The North Atlantic is a special place where the ocean circulation has an important influence on Earth’s climate. The deep flow in particular plays a critical role and the fluid dynamics of the surface-to-sea-floor circulation is subtle and sensitive to extrinsic forcing. This Thursday, September 26th, 2013 at 4:00pm in MIT Room 56-114, Thomas W.N. Haine (the Morton K. Blaustein Professor and Chair of the Department of Earth & Planetary Sciences at Johns Hopkins University) will focus on the Denmark Strait, where the flow is channeled by bathymetry and dense Arctic waters overflow a shallow gap into the deep North Atlantic. Haine will simulate the fluid dynamics of this region using numerical circulation models, as well as compute the trajectories of 10,000 Lagrangian particles to elucidate the fluid kinematics and diabatic mixing processes. This approach illuminates the nature of the overflow and suggests ways in which it can be efficiently monitored. The role of scientific computing is central to these efforts, and is emphasized throughout.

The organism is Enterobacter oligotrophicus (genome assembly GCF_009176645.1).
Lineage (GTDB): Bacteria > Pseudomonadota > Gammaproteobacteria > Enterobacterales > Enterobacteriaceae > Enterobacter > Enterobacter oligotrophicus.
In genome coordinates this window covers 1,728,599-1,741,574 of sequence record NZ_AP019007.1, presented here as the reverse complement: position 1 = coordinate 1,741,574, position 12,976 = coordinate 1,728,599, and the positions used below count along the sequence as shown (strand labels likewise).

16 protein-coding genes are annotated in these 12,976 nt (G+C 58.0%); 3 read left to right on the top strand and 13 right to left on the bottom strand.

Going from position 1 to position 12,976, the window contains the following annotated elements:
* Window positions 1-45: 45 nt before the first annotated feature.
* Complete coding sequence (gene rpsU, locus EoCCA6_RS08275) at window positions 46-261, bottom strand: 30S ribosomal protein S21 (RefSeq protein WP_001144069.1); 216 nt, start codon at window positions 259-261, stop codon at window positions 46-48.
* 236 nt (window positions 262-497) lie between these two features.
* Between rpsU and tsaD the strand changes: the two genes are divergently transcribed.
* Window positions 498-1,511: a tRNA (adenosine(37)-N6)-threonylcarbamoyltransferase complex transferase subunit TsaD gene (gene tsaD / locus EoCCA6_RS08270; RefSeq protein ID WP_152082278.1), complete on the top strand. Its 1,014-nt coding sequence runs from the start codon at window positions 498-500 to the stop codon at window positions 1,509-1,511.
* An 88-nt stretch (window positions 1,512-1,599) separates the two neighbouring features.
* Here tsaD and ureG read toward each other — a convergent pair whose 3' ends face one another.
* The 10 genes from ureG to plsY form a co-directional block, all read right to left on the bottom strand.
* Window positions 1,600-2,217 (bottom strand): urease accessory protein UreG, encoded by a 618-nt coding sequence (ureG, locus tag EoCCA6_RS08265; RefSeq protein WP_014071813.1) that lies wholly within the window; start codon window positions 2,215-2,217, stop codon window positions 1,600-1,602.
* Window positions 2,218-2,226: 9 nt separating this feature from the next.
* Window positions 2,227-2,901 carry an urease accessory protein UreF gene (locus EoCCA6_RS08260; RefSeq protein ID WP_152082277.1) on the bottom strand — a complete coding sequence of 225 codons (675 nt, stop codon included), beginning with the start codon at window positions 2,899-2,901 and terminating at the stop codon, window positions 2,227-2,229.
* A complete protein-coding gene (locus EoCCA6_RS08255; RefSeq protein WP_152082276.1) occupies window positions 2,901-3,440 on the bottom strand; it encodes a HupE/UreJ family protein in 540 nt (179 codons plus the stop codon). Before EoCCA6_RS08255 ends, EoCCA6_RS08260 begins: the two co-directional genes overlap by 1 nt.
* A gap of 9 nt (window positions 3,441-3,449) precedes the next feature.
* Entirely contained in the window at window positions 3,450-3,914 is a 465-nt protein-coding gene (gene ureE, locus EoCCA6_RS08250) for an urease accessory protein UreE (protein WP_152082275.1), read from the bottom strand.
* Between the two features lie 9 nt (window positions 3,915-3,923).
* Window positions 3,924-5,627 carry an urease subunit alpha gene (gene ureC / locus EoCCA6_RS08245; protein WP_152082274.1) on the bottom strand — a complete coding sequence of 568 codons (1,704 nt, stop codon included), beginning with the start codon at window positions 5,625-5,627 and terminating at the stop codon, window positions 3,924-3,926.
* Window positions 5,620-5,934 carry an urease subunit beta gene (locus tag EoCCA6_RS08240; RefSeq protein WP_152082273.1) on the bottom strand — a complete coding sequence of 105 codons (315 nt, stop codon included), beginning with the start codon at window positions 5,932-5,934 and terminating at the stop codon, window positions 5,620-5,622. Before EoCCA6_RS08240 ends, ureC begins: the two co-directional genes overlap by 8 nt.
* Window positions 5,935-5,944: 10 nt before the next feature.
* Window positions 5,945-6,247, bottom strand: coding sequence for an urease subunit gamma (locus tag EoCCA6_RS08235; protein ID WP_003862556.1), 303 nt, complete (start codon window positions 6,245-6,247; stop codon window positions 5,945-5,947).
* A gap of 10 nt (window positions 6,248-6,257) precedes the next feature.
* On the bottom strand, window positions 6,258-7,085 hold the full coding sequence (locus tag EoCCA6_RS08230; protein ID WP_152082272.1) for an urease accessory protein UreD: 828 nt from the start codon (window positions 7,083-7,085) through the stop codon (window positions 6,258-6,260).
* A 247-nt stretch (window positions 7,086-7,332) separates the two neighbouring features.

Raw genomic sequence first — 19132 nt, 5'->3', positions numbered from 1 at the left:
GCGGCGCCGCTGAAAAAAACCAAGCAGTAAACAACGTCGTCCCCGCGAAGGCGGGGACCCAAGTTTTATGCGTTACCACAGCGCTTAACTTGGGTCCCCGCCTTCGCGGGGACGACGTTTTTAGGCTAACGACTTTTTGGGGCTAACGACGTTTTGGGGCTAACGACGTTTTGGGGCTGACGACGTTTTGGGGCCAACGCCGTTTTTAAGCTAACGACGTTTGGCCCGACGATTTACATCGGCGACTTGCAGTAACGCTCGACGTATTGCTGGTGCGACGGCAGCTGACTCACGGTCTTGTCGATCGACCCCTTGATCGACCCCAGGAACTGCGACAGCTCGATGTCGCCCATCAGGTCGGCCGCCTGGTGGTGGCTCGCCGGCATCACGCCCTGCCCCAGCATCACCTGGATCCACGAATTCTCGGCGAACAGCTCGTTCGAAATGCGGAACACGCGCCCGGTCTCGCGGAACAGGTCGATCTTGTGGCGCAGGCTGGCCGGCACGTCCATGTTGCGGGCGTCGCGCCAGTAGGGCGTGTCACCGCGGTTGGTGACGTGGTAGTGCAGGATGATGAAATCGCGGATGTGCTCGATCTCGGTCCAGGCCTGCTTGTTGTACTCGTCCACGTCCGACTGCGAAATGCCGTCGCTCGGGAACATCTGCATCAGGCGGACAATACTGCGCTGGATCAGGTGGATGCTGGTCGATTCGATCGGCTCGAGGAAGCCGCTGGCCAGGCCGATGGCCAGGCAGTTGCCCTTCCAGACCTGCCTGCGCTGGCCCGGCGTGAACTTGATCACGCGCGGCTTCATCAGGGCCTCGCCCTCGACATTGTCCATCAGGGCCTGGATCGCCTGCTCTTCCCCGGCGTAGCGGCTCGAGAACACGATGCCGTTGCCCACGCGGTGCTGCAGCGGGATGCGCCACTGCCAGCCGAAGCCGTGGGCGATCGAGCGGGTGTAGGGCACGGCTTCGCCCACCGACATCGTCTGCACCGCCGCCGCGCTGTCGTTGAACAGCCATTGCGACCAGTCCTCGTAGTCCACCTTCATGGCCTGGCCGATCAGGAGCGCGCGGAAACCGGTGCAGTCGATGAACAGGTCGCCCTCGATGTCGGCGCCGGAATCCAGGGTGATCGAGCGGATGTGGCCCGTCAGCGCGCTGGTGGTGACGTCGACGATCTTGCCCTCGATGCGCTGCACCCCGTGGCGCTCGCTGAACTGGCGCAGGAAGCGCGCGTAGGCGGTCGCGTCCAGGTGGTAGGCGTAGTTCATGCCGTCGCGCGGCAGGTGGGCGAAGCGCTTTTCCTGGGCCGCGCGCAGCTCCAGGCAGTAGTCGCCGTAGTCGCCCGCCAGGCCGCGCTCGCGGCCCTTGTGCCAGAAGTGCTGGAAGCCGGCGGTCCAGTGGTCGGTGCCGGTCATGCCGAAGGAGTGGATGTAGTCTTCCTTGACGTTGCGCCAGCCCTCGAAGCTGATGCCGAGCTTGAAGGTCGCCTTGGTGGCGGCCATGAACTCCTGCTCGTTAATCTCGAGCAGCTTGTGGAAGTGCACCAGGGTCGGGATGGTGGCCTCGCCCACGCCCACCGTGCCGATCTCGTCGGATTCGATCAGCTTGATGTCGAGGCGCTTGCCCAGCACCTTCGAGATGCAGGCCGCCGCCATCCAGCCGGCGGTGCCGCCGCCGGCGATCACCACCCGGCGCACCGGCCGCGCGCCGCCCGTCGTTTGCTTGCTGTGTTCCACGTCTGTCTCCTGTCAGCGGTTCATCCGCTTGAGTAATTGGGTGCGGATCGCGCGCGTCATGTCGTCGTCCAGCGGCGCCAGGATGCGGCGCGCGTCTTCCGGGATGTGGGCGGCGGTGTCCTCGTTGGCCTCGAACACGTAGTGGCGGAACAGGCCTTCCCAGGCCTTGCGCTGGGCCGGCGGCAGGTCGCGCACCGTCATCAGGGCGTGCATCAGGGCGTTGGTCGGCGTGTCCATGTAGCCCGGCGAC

Simulating Denmark Strait Overflow with Thomas W. N. Haine on Sept 26
September 20, 2013